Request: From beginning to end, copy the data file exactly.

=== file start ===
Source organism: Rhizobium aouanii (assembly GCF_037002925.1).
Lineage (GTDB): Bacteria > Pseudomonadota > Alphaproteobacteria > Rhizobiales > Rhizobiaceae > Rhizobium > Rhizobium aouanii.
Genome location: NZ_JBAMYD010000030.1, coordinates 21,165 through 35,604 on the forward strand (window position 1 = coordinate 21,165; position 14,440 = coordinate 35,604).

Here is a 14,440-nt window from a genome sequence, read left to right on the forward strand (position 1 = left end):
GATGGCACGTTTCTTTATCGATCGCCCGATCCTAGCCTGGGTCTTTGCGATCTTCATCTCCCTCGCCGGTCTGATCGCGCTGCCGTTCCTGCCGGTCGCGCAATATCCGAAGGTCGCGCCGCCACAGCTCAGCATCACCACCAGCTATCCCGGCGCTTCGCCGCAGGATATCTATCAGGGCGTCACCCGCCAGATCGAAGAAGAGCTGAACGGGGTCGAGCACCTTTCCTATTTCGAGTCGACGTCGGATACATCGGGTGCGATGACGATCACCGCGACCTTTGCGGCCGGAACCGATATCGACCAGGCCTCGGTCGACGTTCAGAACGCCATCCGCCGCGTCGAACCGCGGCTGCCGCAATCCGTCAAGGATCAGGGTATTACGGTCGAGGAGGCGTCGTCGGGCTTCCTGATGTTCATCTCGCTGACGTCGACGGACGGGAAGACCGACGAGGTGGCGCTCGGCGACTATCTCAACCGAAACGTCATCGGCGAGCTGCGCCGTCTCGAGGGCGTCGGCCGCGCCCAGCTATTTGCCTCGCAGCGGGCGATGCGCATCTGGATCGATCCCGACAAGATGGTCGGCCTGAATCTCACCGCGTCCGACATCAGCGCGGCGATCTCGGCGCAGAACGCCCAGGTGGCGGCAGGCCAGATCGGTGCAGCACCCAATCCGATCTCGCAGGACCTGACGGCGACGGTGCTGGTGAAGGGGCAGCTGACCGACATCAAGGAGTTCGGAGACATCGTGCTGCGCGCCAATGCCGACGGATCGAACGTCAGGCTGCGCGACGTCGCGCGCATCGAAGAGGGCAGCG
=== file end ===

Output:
Source organism: Rhizobium aouanii (assembly GCF_037002925.1).
Lineage (GTDB): Bacteria > Pseudomonadota > Alphaproteobacteria > Rhizobiales > Rhizobiaceae > Rhizobium > Rhizobium aouanii.
Genome location: NZ_JBAMYD010000030.1, coordinates 21,165 through 35,604 on the forward strand (window position 1 = coordinate 21,165; position 14,440 = coordinate 35,604).

Here is a 14,440-nt window from a genome sequence, read left to right on the forward strand (position 1 = left end):
GATGGCACGTTTCTTTATCGATCGCCCGATCCTAGCCTGGGTCTTTGCGATCTTCATCTCCCTCGCCGGTCTGATCGCGCTGCCGTTCCTGCCGGTCGCGCAATATCCGAAGGTCGCGCCGCCACAGCTCAGCATCACCACCAGCTATCCCGGCGCTTCGCCGCAGGATATCTATCAGGGCGTCACCCGCCAGATCGAAGAAGAGCTGAACGGGGTCGAGCACCTTTCCTATTTCGAGTCGACGTCGGATACATCGGGTGCGATGACGATCACCGCGACCTTTGCGGCCGGAACCGATATCGACCAGGCCTCGGTCGACGTTCAGAACGCCATCCGCCGCGTCGAACCGCGGCTGCCGCAATCCGTCAAGGATCAGGGTATTACGGTCGAGGAGGCGTCGTCGGGCTTCCTGATGTTCATCTCGCTGACGTCGACGGACGGGAAGACCGACGAGGTGGCGCTCGGCGACTATCTCAACCGAAACGTCATCGGCGAGCTGCGCCGTCTCGAGGGCGTCGGCCGCGCCCAGCTATTTGCCTCGCAGCGGGCGATGCGCATCTGGATCGATCCCGACAAGATGGTCGGCCTGAATCTCACCGCGTCCGACATCAGCGCGGCGATCTCGGCGCAGAACGCCCAGGTGGCGGCAGGCCAGATCGGTGCAGCACCCAATCCGATCTCGCAGGACCTGACGGCGACGGTGCTGGTGAAGGGGCAGCTGACCGACATCAAGGAGTTCGGAGACATCGTGCTGCGCGCCAATGCCGACGGATCGAACGTCAGGCTGCGCGACGTCGCGCGCATCGAAGAGGGCAGCG